awk 'BEGIN { FS = OFS = "\t" } { $2 = $2 OFS (!(NR-1)?"id":$1); $(NF+1) = !(NR-1)?"target":1.3 } 1'  file
index	name	id	chg_p	chg_m	target
1	name,1	1	1	0	1.3
2	name,2	2	1	1	1.3
3	name,3	3	1	0	1.3
4	name,4	4	1	0	1.3
5	name,5	5	1	1	1.3


Last edited by RudiC; 11-28-2016 at 05:21 PM..
This User Gave Thanks to RudiC For This Post:
# 7  
Hi.

Here are additional results with tools available from repositories or from the net:
Code snippet:
Code:
pl " Results for sequence \"arrange -f 1 2 1 4-5 7\":"
arrange -f '1 2 1 4-5 7' $FILE |
align
pe " (\"arrange\" is a work in progress)"

pl " Results for sequence \"csvtool -t \" \" -u \" \" col 1,2,1,4-5,6-\":"
csvtool -t " " -u " " col 1,2,1,4-5,6- $FILE

pl " Results for spit - create fields of data:"
spit -r 3 -v "2.71828"

pl " Results for \"csvfix -f 1,2,1,4-5\":"
csvfix read_dsv -s " " -f 1,2,1,4:5 $FILE |
tee f1 |
csvfix put -v "1.0" |
tee f2 |
csvfix write_dsv -s " " |
tee f3

pl " Results for add_field, part of CRUSH toolset:"
add_field -l "target" -v "3.14" -A "i" -d " " $FILE

pl " Results for add_field, part of CRUSH toolset:"
add_field -l "target" -v "3.14" -f 100 -d " " $FILE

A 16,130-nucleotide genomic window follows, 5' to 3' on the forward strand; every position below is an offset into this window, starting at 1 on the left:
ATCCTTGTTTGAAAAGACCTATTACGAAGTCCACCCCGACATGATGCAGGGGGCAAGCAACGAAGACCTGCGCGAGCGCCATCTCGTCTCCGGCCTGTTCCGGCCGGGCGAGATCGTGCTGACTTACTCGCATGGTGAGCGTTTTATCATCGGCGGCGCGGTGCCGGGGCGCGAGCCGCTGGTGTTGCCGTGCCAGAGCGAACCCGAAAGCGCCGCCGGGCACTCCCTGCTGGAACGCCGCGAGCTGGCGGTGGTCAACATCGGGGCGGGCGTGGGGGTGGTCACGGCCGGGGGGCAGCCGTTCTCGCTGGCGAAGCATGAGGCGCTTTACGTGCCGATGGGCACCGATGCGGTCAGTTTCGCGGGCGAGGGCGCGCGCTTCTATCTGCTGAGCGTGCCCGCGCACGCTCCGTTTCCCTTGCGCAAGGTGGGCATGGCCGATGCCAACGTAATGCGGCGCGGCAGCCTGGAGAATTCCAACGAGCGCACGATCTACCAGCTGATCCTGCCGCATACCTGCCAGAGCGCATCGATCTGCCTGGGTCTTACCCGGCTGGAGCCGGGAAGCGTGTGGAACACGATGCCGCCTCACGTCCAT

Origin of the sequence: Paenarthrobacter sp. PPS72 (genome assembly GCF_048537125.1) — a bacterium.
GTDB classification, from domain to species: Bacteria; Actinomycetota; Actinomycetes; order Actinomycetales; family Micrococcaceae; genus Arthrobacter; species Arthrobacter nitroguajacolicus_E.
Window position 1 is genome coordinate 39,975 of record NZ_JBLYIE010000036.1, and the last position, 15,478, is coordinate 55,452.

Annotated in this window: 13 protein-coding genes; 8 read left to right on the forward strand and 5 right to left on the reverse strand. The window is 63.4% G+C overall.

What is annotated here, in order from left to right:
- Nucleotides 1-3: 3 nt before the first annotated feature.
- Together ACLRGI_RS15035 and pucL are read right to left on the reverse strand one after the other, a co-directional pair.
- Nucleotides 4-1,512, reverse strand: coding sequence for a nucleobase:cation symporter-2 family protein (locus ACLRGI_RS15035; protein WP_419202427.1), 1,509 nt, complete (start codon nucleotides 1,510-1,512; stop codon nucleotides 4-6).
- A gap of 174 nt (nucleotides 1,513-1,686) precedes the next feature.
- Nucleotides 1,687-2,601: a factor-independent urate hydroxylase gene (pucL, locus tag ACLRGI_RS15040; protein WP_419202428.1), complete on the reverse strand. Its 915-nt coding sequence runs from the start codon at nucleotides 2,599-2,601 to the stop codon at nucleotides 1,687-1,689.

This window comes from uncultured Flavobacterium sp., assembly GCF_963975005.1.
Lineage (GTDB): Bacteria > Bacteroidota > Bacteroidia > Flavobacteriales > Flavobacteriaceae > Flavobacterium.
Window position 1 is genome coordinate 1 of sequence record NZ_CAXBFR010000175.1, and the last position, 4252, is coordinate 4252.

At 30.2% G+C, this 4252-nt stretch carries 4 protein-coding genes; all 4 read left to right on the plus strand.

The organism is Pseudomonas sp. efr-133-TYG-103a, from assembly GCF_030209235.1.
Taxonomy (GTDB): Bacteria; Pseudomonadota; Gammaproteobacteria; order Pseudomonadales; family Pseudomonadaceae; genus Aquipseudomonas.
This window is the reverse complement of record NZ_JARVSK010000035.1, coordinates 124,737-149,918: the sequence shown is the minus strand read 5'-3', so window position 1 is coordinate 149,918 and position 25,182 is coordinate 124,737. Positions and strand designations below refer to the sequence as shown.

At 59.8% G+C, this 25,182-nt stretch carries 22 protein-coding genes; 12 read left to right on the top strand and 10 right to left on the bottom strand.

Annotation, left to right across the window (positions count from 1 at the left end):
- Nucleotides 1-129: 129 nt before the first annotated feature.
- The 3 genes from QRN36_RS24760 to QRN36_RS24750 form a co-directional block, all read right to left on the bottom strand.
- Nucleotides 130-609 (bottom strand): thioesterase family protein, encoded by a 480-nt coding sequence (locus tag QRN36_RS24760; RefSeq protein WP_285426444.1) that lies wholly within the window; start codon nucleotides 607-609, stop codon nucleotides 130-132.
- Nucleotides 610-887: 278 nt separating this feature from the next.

producing:
-----
Code:
 Results for sequence "arrange -f 1 2 1 4-5 7":
a   b   a   d   e   g
1,1 1,2 1,1 1,4 1,5 1,7
2,1 2,2 2,1 2,4 2,5 2,7
3,1 3,2 3,1 3,4 3,5 3,7
 ("arrange" is a work in progress)

-----
 Results for sequence "csvtool -t " " -u " " col 1,2,1,4-5,6-":
a b a d e f g h i
1,1 1,2 1,1 1,4 1,5 1,6 1,7 1,8 1,9
2,1 2,2 2,1 2,4 2,5 2,6 2,7 2,8 2,9
3,1 3,2 3,1 3,4 3,5 3,6 3,7 3,8 3,9

-----
 Results for spit - create fields of data:
2.71828 
2.71828 
2.71828 

-----
 Results for "csvfix -f 1,2,1,4-5":
a b a d e 1.0
1,1 1,2 1,1 1,4 1,5 1.0
2,1 2,2 2,1 2,4 2,5 1.0
3,1 3,2 3,1 3,4 3,5 1.0

-----
 Results for add_field, part of CRUSH toolset:
a b c d e f g h i target
1,1 1,2 1,3 1,4 1,5 1,6 1,7 1,8 1,9 3.14
2,1 2,2 2,3 2,4 2,5 2,6 2,7 2,8 2,9 3.14
3,1 3,2 3,3 3,4 3,5 3,6 3,7 3,8 3,9 3.14

-----
 Results for add_field, part of CRUSH toolset:
a b c d e f g h i target
1,1 1,2 1,3 1,4 1,5 1,6 1,7 1,8 1,9 3.14
2,1 2,2 2,3 2,4 2,5 2,6 2,7 2,8 2,9 3.14
3,1 3,2 3,3 3,4 3,5 3,6 3,7 3,8 3,9 3.14